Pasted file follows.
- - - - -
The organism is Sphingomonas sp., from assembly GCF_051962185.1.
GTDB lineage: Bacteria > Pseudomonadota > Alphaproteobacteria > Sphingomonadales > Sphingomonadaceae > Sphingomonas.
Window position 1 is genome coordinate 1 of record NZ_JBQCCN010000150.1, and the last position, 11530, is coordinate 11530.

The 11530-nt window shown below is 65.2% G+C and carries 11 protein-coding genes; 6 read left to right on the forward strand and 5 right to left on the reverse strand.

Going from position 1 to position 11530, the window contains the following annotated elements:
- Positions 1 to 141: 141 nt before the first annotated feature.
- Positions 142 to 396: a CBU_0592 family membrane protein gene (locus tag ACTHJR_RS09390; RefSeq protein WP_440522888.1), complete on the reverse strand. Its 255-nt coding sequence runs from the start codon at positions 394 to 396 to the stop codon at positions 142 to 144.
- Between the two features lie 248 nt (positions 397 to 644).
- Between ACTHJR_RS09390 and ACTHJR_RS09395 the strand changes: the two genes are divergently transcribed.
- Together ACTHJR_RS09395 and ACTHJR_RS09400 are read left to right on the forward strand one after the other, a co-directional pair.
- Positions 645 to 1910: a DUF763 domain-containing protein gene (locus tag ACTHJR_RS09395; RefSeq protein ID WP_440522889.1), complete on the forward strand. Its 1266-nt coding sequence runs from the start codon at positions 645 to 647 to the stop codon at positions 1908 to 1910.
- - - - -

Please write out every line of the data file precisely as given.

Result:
The organism is Sphingomonas sp., from assembly GCF_051962185.1.
GTDB lineage: Bacteria > Pseudomonadota > Alphaproteobacteria > Sphingomonadales > Sphingomonadaceae > Sphingomonas.
Window position 1 is genome coordinate 1 of record NZ_JBQCCN010000150.1, and the last position, 11530, is coordinate 11530.

The 11530-nt window shown below is 65.2% G+C and carries 11 protein-coding genes; 6 read left to right on the forward strand and 5 right to left on the reverse strand.

Going from position 1 to position 11530, the window contains the following annotated elements:
- Positions 1 to 141: 141 nt before the first annotated feature.
- Positions 142 to 396: a CBU_0592 family membrane protein gene (locus tag ACTHJR_RS09390; RefSeq protein WP_440522888.1), complete on the reverse strand. Its 255-nt coding sequence runs from the start codon at positions 394 to 396 to the stop codon at positions 142 to 144.
- Between the two features lie 248 nt (positions 397 to 644).
- Between ACTHJR_RS09390 and ACTHJR_RS09395 the strand changes: the two genes are divergently transcribed.
- Together ACTHJR_RS09395 and ACTHJR_RS09400 are read left to right on the forward strand one after the other, a co-directional pair.
- Positions 645 to 1910: a DUF763 domain-containing protein gene (locus tag ACTHJR_RS09395; RefSeq protein ID WP_440522889.1), complete on the forward strand. Its 1266-nt coding sequence runs from the start codon at positions 645 to 647 to the stop codon at positions 1908 to 1910.